By Submit Corner
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Overview: Cut back on extra and unnecessary HTML code that can be cut out without
impacting end users or the intended visual effect.
and any other components which you simply don't need. Below, we present to you tips, ideas,
and suggestions on how to cut out those non-essential tags and excess HTML which most web
designers don't need and won't affect visual impact.
Strip away all comments on your web pages. If you use comments, even at
all, then your using up bandwidth. Even though a one line comment may not seem like much,
consider the effects of the same comment distributed throughout all your users and on all
your webpages. The net effect could result in significant savings over the long term.
Trimming White Space
Remove any excess white space, tabs and carriage returns that you don't need.
Remove Unnecessary Tags
Often webmasters include tags that don't need to be closed such as </br>, </li>
and </option>. If you are using these tags, delete away as they are unneeded.
Minimize Your Headers
Because no content can be displayed until the header has been read,
don't need. For example, often an HTML editor will add a default tag known as the Generator tag
such as <META NAME="generator" CONTENT="Your HTML Software Name (ie: Microsoft FrontPage)">
Rather than aligning each cell individually, try aligning the entire row.
For example, most designers will use the "align" and "valign" attributes of the TR and TD tags
in order to align content. Instead of using these attributes on each TD element, consider using it
on each row. For example, consider using: TR align=center|left|right for each row instead of repeating TD
align=center|left|right for each cell.
Strip Descriptions From Irrelevant Images
If your using images which do not need a description with the ALT attribute of the image tag, consider
stripping away the associated description which are embedded with your images. For example, a typical image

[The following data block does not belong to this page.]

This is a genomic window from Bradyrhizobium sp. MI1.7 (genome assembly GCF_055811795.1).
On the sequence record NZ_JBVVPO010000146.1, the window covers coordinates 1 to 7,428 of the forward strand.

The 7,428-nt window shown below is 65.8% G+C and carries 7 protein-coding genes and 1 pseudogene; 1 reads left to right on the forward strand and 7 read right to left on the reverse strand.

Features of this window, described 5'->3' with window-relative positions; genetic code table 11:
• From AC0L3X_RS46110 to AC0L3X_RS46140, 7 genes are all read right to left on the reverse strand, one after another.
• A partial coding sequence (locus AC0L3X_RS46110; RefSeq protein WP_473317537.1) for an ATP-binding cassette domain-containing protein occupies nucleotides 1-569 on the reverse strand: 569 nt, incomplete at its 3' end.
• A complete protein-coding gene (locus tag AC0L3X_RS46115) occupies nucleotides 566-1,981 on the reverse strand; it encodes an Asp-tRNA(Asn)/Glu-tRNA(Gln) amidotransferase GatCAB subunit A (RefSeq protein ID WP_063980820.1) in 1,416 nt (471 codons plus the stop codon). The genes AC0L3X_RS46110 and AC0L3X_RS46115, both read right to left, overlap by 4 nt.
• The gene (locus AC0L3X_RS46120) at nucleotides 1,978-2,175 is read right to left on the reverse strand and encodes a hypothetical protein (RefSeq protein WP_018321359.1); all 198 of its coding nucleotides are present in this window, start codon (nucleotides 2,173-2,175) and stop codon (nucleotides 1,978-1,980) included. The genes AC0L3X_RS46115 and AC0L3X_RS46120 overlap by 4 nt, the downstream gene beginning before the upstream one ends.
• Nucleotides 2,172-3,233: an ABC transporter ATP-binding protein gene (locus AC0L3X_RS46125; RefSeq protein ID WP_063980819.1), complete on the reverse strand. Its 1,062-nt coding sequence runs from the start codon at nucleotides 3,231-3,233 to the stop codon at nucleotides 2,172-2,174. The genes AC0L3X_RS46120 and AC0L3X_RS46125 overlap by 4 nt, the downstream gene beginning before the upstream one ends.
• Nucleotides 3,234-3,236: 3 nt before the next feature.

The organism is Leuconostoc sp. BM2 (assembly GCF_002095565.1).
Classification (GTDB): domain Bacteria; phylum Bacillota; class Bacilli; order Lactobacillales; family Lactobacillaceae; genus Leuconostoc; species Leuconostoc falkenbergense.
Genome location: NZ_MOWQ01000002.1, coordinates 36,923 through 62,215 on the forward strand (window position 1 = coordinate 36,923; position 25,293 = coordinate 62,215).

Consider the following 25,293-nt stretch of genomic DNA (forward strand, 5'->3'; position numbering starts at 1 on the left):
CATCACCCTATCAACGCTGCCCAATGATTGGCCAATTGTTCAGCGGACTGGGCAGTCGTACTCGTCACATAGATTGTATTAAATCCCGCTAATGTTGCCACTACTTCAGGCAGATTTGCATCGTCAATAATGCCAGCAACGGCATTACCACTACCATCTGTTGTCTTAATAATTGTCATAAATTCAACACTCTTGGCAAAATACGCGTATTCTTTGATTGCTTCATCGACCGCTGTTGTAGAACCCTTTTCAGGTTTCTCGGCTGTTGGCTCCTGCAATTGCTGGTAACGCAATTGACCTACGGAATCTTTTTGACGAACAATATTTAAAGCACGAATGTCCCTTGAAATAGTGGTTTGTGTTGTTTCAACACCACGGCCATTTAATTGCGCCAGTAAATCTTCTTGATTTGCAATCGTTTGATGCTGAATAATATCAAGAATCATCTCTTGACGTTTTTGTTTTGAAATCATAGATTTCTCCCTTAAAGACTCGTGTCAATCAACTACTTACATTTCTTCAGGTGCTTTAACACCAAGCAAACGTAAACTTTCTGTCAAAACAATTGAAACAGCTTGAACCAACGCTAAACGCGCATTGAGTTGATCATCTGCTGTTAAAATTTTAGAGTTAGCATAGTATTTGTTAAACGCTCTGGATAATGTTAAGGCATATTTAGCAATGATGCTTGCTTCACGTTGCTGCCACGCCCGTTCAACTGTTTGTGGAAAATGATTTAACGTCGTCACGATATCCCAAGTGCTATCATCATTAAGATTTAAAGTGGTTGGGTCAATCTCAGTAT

tag may appear as: <img src="myimage.gif" alt="This is the description of my image" width=50 height=40>.
In this example, consider striiping the alt="..." portion such that the revised code appears as <img
src="myimage.gif" width=50 height=40>.
Minimize Image Usage / Image Reuse
Each unique image on your web pages requires an HTTP request. In addition, each HTTP request has a wait latency
and requires additional overhead from the browser and server to deliver the image. However, images which are re-used
through the cache do not require additional overhead from either side. For this reason, you should try cutting back
on image use and try re-using the same images multiple times.
Minimize DHTML Usage
DHTML has some amazing effects but bears a large toll. Some DHTML effects weigh in
Flash as a possible substitute.
Move Client Code to Server Side
should be pushed to the server side. These error-checking scripts often take too much bandwidth and have loopholes
which can be more rigoursly enforced if error checking is done on the server. For example, users who have
their length. Instead of using long variable/function names, try limiting them to a single character and
Use Relative Paths
When creating links to pages on your own domain, use relative paths rather than complete
links to your pages. An example shows this best:
A HREF="http://www.yoursite.com/link_goes_here/" (Absolute Link)
A HREF="/link_goes/here/" (Relative Link)